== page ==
Pertussis is a highly contagious disease of the respiratory tract which is caused by the bacterium Bordetella pertussis and is most severe in those <1 year of age. A vaccine against pertussis, introduced in the 1950's, led to a significant decrease in incidence of the disease, but recent increases in outbreaks have been attributed to insufficient vaccine uptake, suboptimal protection conferred by vaccines, and waning immunity after immunization. Areas covered: In this review we discuss the major challenges for controlling pertussis, and what we believe the best strategies are to overcome these challenges, focusing on immunization against pertussis in Europe, but with recommendations that are relevant worldwide. Expert commentary: To provide maximum vaccine coverage we propose a schedule that incorporates immunization of infants, preschoolers, adolescents, adults, and pregnant women. Uptake of vaccines may also vary between populations due to a variety of causes, including hesitancy to vaccinate, so any national strategy to control pertussis should also include sustaining public and healthcare provider confidence in vaccination. Addressing and improving regional variations in surveillance will also help better monitor annual incidence and outbreaks. Looking towards the future, the development of new pertussis vaccines with longer duration of protection would be advantageous.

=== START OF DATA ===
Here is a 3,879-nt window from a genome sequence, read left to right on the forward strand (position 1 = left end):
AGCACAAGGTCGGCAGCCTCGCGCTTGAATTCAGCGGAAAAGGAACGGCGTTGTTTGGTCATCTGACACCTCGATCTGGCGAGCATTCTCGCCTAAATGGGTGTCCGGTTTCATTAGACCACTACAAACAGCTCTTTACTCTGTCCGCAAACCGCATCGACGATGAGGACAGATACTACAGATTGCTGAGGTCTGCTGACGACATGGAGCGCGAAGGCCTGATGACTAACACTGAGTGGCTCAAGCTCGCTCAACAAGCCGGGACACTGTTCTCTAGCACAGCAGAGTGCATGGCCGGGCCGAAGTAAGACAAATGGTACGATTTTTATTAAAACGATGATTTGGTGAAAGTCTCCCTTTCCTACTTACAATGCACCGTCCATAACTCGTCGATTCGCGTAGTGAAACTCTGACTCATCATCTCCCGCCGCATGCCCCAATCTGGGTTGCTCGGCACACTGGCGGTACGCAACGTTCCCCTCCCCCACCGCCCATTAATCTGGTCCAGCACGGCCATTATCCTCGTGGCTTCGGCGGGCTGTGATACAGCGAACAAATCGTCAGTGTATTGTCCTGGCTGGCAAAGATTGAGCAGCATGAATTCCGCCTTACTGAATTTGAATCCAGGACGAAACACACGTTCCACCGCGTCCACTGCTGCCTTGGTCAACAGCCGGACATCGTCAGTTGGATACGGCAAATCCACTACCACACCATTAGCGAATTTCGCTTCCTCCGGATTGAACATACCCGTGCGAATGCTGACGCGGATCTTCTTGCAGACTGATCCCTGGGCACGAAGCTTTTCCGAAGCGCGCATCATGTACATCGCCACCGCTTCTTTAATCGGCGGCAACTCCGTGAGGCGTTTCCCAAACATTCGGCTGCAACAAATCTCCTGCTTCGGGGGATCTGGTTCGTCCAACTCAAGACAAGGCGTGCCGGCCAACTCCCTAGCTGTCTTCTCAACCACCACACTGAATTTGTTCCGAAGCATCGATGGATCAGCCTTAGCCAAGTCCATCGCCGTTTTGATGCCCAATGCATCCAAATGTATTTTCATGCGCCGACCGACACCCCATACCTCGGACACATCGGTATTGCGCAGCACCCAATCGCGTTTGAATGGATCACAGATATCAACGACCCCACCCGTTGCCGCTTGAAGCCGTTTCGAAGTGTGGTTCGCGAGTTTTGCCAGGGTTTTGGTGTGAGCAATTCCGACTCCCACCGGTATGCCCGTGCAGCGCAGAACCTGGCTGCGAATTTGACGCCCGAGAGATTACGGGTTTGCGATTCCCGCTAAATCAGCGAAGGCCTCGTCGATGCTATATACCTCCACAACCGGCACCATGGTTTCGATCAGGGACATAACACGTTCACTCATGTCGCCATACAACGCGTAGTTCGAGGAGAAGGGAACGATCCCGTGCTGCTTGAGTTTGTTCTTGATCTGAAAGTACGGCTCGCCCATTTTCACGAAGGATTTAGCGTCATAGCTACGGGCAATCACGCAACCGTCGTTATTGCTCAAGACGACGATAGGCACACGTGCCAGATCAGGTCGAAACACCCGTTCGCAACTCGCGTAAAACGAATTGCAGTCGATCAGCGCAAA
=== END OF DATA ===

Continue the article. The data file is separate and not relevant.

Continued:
Keywords: Acellular pertussis vaccine; Bordetella pertussis; vaccine hesitancy; vaccine schedule; whole-cell pertussis vaccine.